Rhinitis & Rhinosinusitis
Inflammation of Nasal Mucous Membrane
There are two types of rhinitis (inflammation of the nasal mucous membrane): allergic rhinitis and non-allergic rhinitis. Symptoms usually include runny and/or itchy nose and sneezing. At Miya & Torchinsky ENT we are able to diagnose and treat symptoms caused by rhinitis and Rhinosinusitis.
This is an over-reaction to non-infections allergens such as pollen, mold, dust, pet dander, tobacco smoke, certain foods and medicines, and insect venom. When this reaction occurs, antibodies, typically immunoglobin E (IgE), attach to cells that release histamine (mast cells). These cells are located in the lungs, skin and mucous membranes. When the cells release histamine, the body’s blood vessels open, causing redness on the skin and membranes to swell. When this happens in the nose, the result is sneezing and congestion.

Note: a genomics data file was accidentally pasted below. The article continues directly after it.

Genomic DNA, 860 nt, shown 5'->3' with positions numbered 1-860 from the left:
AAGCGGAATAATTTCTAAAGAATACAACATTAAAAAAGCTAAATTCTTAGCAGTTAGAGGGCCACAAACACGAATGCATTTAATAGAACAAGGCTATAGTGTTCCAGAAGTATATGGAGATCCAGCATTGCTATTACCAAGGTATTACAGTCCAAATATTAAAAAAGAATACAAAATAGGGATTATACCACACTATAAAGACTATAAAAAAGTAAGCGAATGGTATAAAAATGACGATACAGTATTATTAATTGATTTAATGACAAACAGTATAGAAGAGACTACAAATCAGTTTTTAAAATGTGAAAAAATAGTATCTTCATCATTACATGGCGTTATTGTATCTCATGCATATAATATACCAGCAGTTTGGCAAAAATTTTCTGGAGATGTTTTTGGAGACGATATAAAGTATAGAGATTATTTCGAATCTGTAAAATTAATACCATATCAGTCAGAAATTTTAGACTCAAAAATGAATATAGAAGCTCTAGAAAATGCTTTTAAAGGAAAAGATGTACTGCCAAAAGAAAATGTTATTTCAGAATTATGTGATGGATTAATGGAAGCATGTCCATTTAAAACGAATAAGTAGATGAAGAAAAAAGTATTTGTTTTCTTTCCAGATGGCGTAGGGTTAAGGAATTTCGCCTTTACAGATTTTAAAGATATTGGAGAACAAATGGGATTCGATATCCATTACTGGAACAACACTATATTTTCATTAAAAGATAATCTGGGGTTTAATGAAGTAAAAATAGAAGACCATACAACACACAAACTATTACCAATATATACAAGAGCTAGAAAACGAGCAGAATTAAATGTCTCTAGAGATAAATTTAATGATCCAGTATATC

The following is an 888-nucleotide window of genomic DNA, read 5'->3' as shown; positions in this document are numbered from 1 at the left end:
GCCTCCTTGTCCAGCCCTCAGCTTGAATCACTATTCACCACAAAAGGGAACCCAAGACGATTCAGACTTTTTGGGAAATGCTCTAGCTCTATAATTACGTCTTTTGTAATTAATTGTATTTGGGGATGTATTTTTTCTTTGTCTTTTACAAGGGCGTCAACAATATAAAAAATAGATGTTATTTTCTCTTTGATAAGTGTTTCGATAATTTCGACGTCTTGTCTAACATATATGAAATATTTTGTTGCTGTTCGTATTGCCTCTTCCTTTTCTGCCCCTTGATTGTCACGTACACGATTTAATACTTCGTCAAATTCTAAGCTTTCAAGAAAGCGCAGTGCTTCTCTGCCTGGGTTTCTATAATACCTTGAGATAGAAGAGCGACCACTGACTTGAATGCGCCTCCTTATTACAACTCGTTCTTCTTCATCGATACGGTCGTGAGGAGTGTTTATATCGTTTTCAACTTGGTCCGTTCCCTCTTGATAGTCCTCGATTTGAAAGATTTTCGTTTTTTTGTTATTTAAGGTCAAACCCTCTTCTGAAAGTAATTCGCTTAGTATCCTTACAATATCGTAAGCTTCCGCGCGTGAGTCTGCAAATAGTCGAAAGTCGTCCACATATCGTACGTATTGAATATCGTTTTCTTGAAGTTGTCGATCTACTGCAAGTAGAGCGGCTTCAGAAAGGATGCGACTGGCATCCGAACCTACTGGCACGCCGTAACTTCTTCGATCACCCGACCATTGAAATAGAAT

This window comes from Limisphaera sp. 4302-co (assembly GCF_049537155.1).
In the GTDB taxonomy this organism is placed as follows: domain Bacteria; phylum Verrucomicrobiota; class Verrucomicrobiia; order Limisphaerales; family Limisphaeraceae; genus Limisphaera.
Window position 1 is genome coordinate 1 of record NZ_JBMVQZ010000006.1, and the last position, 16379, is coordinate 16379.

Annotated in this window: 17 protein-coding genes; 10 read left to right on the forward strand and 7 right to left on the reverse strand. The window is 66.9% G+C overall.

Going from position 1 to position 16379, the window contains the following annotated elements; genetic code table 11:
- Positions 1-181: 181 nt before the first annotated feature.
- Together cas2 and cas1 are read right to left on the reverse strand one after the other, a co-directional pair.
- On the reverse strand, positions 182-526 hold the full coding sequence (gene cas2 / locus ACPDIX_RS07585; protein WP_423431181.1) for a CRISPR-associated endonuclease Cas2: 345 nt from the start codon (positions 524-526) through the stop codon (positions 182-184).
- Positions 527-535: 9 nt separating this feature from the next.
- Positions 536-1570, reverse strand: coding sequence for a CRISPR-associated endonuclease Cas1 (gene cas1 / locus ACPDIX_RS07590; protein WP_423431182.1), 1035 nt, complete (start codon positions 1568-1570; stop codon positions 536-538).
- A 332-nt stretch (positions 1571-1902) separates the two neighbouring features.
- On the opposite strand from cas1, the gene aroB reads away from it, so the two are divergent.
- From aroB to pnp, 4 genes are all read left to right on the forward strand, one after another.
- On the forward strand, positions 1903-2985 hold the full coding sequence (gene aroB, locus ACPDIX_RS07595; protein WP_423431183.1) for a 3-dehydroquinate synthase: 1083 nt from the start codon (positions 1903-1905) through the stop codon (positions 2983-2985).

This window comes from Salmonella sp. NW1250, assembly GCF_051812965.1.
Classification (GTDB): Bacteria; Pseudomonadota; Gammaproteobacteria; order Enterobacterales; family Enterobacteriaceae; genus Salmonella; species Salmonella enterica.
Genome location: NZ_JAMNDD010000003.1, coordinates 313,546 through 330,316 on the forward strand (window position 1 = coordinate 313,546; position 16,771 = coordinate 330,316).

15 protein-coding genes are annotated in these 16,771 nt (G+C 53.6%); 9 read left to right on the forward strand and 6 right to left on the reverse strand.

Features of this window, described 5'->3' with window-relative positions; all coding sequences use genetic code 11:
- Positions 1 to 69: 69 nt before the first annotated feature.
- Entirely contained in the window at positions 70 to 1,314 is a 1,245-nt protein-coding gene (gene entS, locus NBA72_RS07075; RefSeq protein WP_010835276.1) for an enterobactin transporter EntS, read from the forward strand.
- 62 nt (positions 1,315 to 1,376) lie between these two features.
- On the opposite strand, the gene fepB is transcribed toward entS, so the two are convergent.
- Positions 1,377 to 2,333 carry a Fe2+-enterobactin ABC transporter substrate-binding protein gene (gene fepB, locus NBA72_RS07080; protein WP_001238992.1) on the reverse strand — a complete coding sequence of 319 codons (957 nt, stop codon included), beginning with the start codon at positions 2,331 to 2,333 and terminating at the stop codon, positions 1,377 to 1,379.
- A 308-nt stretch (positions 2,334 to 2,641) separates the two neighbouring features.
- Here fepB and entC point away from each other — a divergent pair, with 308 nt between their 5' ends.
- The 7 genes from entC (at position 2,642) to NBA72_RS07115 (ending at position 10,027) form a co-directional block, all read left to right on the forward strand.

Seasonal allergic rhinitis
More commonly known as hay fever, usually occurring in the late spring or summer. Seventy-five percent of Americans suffer from seasonal allergic rhinitis, which is caused by the hypersensitivity to ragweed. Typically if you are allergic to tree pollen you will have symptoms in March or April; whereas, if you are allergic to mold spores, you will experience symptoms in October and November. Perennial allergic rhinitis causes sufferers to experience symptoms all year-round.
This type of rhinitis is not caused by Ig2 or an allergic reaction. Symptoms are usually caused by tobacco smoke and/or other pollutants. Intense smells, alcohol and cold can all be triggers. Triggers in the body may also cause symptoms, such as a nose blockage, deviated septum, infections, and over-use of decongestants.
If you feel that you suffer from any of these types of Rhinitis contact Miya & Torchinsky today to schedule a consultation!